The goal is to achieve clinical predictability combined with successful aesthetic outcomes. Soft tissue thickness and bone anatomy are compounding factors that can affect clinical success and the long-term maintenance of hard and soft tissue surrounding the implant.
The anatomic limitation of the anterior maxilla often results in implants being placed at a labially inclined angle. This necessitates the use of angle correcting or cement-retained abutments that may compromise aesthetic outcomes and create soft tissue complications.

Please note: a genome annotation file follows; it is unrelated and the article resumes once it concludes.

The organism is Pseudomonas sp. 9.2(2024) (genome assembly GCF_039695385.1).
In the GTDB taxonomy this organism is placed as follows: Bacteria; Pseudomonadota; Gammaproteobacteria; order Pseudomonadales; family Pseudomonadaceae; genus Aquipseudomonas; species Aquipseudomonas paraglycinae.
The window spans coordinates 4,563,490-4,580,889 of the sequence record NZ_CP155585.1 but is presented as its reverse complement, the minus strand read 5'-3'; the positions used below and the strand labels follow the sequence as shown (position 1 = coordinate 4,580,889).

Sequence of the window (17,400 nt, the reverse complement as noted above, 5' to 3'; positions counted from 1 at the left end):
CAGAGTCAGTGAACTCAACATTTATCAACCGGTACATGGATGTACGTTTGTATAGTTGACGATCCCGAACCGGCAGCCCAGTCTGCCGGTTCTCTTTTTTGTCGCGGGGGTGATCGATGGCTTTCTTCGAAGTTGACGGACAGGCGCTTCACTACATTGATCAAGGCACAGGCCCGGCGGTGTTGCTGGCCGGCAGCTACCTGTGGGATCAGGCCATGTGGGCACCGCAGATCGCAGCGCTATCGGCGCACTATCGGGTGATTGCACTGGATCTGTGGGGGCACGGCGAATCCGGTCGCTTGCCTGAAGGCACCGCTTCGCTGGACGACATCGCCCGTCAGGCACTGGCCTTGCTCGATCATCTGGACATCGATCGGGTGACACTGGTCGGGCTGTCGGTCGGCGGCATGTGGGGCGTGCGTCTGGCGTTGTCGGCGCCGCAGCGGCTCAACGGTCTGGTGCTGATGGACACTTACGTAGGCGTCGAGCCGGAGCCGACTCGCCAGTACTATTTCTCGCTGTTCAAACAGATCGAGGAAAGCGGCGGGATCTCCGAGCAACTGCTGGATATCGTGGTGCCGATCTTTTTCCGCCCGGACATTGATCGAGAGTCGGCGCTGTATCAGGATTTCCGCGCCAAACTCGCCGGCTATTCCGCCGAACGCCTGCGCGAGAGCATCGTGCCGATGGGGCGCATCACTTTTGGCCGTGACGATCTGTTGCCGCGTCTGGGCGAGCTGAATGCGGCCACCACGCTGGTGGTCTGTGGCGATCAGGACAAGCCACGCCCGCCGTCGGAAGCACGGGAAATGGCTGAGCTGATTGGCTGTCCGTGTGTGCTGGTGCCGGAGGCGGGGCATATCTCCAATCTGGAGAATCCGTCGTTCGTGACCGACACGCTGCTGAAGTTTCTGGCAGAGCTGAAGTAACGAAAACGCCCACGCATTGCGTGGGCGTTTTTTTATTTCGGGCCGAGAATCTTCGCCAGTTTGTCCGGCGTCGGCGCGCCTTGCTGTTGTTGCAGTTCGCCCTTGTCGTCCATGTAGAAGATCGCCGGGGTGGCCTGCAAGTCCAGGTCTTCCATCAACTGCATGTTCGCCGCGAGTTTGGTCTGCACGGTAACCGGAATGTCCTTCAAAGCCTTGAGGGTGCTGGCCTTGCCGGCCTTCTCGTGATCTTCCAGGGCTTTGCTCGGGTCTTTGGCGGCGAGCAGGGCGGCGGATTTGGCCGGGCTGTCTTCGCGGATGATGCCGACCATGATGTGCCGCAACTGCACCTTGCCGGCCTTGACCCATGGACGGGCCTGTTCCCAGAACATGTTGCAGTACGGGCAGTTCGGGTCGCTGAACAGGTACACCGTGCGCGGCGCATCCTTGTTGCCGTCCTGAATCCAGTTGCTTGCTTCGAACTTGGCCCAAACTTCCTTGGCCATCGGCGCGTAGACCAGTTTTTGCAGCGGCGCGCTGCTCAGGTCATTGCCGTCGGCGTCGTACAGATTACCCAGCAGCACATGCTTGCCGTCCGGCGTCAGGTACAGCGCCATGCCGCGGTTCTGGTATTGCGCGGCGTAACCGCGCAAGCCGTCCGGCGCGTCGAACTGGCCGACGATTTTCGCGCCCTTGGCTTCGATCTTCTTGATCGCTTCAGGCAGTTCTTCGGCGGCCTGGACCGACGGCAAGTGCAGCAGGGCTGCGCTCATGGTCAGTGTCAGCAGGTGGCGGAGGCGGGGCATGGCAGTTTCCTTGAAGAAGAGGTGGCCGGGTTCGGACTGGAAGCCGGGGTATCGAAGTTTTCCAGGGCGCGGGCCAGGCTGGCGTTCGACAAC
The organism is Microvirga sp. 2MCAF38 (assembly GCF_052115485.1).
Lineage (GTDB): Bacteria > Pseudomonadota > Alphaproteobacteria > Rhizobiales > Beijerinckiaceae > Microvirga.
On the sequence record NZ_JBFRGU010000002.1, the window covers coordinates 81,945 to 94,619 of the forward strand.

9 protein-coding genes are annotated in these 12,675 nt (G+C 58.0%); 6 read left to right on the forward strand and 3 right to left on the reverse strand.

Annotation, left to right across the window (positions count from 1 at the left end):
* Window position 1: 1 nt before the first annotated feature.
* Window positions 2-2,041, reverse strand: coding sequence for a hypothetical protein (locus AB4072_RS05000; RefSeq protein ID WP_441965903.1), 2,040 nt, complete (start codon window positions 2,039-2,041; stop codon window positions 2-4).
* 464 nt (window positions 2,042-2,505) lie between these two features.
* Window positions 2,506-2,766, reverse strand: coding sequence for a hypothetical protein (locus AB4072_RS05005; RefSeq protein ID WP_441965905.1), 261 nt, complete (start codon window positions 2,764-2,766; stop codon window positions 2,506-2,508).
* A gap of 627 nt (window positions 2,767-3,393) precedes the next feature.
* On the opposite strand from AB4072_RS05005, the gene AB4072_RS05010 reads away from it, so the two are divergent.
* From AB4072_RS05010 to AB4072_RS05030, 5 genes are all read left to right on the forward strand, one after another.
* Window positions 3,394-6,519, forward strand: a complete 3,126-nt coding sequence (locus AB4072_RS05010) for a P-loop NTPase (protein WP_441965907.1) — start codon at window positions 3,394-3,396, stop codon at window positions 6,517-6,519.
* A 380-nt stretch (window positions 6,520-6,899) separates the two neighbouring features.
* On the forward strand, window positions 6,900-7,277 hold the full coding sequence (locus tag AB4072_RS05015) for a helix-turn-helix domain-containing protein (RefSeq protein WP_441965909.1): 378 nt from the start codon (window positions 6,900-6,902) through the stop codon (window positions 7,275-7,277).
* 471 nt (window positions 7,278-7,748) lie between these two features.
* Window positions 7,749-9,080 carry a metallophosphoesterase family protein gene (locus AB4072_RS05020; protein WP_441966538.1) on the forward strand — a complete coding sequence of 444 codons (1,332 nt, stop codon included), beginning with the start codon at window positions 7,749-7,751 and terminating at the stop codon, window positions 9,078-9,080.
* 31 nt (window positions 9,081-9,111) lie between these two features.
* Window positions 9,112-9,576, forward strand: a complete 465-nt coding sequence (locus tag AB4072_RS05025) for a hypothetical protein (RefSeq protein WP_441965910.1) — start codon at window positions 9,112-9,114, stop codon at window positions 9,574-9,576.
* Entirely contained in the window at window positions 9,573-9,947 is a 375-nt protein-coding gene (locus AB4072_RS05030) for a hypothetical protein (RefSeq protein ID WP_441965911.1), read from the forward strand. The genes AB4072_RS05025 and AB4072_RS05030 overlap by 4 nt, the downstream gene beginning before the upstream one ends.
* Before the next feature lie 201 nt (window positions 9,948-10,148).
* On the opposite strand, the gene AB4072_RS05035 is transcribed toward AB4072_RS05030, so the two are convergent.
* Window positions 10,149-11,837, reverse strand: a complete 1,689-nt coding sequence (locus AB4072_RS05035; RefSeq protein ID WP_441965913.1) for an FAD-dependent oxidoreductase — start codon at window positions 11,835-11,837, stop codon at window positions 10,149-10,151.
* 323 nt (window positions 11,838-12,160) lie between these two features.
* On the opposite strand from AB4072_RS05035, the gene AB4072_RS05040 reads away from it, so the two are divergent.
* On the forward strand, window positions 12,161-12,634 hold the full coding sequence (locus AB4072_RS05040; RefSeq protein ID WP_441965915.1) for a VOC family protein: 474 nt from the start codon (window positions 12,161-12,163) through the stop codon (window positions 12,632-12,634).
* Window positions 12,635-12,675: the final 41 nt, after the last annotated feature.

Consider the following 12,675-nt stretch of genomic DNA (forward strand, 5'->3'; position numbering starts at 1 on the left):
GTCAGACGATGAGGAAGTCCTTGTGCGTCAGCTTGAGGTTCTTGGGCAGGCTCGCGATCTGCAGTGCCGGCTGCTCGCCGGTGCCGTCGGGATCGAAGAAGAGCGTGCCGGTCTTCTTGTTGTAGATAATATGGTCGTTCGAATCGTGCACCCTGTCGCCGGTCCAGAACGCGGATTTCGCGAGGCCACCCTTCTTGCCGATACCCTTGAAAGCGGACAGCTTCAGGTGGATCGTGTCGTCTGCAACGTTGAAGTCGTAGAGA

The anatomic limitations of the anterior maxilla often results in implants being placed at a labially inclined angle. This necessitates the use of angle correcting abutments which compromises aesthetic outcomes and creates possible soft tissue complications.
- More vertical placement of implants & platform shift
- Adds buccal space to allow under contouring of restorations
- Less pressure on buccal soft tissue, resulting in increased mid-facial soft tissue
- Screw retained restorations with no need for labially placed screw access holes
- Tapered design allows for optimal placement in available bone
- Ideal for placement in extraction socket
- Thread design ideal for good primary stability
- Leads to cost effective treatment
- Available in 4 connections
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